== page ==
Prepare planting pots

Whether you plan on buying existing plants for your flowerpots or starting them from seed, if you’ll be reusing last year’s containers you’ll need to get them cleaned up and disinfected.

Dump out the old soil and use a wire brush to remove any caked on fertilizer salts, roots and soil. Wash each container in warm, soapy water and then rinse. Finally, allow the pots to soak for 15 minutes in a solution of one-part household bleach and 9 parts of water. Rinse them again and allow them to air dry.

Yes, you can prune some plants

Some of the most popular flowering trees and shrubs must be pruned in cool weather to avoid disease. But avoid pruning when the weather is damp. “Absolutely, do not prune if it’s wet out, it spreads a lot of diseases,” cautions horticulturist April Johnson. “Wait until the sun’s out for a little while; it dries out and kills mold and bacteria,” she concludes.

When conditions are right, get outdoors and prune your apple tree, oaks, flowering crabapples and honeylocust. Start by thinning out any branches that cross over one another. This avoids raw bark when the wind blows and they rub together. Then, move on to thinning out crowded spots, to allow sunlight to penetrate and air to circulate, creating conditions inhospitable to many disease organisms. Make the cut just above the swollen area where the branch joins another branch or the trunk (the branch collar).

Be brutal with the older shrub that didn’t perform well last season. Cut it down to within 6 inches of the soil. The University of Minnesota calls this “chain saw pruning” and promises the shrub will fill out quickly and perform better when the weather warms.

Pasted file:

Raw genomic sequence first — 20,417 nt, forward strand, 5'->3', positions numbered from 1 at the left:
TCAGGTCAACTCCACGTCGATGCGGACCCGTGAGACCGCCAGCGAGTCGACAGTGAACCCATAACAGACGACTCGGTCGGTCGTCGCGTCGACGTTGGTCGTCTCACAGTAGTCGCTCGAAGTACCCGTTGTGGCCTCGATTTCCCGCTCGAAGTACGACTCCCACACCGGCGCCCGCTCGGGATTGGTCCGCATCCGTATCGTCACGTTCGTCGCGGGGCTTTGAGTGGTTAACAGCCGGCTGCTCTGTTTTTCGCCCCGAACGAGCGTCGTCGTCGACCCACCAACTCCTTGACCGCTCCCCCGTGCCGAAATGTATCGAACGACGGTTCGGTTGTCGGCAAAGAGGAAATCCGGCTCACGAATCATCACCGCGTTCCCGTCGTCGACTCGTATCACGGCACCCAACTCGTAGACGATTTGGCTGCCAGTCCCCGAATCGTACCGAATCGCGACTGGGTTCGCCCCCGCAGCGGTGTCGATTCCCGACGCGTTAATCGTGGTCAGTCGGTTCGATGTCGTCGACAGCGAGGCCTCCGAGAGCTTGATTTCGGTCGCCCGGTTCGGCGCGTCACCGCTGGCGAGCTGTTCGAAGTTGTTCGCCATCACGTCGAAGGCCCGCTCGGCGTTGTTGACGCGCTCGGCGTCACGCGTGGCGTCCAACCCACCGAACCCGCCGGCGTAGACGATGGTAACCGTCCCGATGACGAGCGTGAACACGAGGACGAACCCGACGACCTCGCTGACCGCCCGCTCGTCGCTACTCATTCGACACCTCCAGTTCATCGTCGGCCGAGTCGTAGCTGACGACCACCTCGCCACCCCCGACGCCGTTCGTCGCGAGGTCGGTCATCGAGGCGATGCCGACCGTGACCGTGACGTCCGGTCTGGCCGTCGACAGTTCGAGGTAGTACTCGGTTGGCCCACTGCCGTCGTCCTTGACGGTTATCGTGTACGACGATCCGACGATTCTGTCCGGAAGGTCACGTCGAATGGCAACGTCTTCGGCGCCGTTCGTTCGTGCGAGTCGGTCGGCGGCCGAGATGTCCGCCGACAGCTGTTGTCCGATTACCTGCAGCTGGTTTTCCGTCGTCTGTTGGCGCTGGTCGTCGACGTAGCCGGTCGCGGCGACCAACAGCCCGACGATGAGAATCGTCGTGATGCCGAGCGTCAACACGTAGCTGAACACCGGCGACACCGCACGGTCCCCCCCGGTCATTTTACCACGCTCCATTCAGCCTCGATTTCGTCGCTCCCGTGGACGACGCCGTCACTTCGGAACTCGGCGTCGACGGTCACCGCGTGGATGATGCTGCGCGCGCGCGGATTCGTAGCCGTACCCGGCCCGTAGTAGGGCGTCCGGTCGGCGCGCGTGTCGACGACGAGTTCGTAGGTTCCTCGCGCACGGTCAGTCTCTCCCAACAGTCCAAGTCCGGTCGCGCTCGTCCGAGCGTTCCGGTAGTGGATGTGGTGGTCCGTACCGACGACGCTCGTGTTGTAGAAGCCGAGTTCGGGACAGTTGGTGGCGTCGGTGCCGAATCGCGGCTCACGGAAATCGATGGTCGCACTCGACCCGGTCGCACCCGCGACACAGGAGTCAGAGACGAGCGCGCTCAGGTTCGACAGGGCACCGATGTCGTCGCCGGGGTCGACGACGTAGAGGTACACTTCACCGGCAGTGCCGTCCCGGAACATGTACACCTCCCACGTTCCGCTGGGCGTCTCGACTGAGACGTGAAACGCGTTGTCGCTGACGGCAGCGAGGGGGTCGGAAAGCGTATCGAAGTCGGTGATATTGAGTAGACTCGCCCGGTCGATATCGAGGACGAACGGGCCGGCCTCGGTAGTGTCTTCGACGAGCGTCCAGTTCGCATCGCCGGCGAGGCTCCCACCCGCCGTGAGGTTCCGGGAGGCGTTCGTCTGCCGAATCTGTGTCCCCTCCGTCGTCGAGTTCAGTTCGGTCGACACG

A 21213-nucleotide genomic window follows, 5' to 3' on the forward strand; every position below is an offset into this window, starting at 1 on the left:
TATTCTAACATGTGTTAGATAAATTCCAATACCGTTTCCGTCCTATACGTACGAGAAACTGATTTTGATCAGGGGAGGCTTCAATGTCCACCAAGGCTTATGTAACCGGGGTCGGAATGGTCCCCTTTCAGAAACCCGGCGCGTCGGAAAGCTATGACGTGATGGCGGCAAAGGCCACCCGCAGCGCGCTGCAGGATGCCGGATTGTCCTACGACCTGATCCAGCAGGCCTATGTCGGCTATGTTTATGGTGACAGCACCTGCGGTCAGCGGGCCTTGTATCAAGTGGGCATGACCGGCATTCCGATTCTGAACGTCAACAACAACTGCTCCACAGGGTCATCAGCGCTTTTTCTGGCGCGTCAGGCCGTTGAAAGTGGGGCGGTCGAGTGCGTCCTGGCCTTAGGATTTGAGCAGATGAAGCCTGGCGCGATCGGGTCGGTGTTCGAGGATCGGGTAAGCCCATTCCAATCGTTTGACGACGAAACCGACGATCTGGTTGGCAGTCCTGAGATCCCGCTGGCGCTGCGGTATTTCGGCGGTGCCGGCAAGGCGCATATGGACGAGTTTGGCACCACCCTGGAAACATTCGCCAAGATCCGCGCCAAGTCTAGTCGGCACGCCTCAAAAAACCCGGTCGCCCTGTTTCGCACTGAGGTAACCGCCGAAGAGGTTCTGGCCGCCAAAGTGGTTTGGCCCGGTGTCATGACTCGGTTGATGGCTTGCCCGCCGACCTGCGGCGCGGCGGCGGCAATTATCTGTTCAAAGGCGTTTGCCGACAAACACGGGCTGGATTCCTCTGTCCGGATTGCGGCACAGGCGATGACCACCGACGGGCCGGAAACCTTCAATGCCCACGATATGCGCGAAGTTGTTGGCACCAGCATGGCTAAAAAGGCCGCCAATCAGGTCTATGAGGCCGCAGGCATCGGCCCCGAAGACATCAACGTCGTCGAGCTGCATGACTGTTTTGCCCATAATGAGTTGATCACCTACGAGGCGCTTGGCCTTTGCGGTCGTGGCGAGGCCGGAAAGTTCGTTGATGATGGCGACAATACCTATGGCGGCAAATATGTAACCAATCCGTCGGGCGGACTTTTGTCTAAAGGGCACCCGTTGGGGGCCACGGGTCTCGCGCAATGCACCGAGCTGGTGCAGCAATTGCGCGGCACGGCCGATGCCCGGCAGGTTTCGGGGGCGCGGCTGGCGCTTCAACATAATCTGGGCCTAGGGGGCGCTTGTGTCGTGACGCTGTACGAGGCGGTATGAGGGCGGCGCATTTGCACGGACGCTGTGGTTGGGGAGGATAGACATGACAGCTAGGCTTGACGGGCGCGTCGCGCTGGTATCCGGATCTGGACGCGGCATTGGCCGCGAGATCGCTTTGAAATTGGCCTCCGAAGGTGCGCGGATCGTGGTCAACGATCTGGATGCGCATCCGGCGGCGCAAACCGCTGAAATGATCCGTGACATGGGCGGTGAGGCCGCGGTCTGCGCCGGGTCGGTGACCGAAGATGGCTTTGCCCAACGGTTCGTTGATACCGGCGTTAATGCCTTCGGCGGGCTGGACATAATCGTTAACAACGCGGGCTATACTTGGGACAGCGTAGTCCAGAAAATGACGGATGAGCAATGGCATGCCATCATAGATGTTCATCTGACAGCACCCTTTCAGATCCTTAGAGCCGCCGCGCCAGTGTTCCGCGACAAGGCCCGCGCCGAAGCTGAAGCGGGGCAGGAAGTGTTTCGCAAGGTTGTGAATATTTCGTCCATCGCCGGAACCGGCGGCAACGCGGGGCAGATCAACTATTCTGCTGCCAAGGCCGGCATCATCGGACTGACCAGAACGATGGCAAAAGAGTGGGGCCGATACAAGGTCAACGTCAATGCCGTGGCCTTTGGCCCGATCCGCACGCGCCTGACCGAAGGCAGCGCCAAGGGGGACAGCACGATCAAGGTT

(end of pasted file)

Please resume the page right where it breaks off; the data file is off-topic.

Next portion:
Check the compost pile

“Even in winter, a compost pile is alive, an ecosystem in flux,” claims Genevieve Slocum at rodalesorganiclife.com. She recommends that you continue to “feed” your compost pile with kitchen scraps, such as vegetable peelings, coffee grinds and eggshells, throw in some newspaper (shredded, of course), manure from chickens or rabbits if you raise them or blood meal if you don’t. Add fallen leaves, straw and anything else that’s organic that you find in the garden. To help speed up decomposition, shred or chop everything into 2-inch or smaller pieces.

While composting in warmer temperatures involves merely throwing everything onto a pile, Slocum recommends that here at the tail-end of winter we should create 2- to 4-inch layers of “green” items (kitchen scraps, etc.) and cover them with 5- to 7-inch layers of the “brown” items (newspaper, hay, dead leaves, etc.). Keep repeating the process until your compost pile is to the height you desire.

Get these chores done now and you can hit the ground running when the warmer weather rolls around.

 

Need to sell your home? It’s all about the marketing

Professional photos sell homes

There’s no secret to getting a home sold quickly – the more people that view it, the better your chances of a quick sale. Unfortunately, too many real estate agents take a “list and pray” attitude toward their home-selling clients – trying to get away with sticking a sign into the dirt, a lockbox on the door and two or three photos on the MLS listing.

Sure, that might work in a hot sellers’ market, but it may also fail. Are you willing to take that chance? Since you will pay the same amount for the list-and-pray agent as you will for the guerilla marketer, shouldn’t you do your best to find the latter and eschew the former?

The key to getting lots of folks through the front door of your home for sale requires a plan and a robust marketing budget to back up that plan.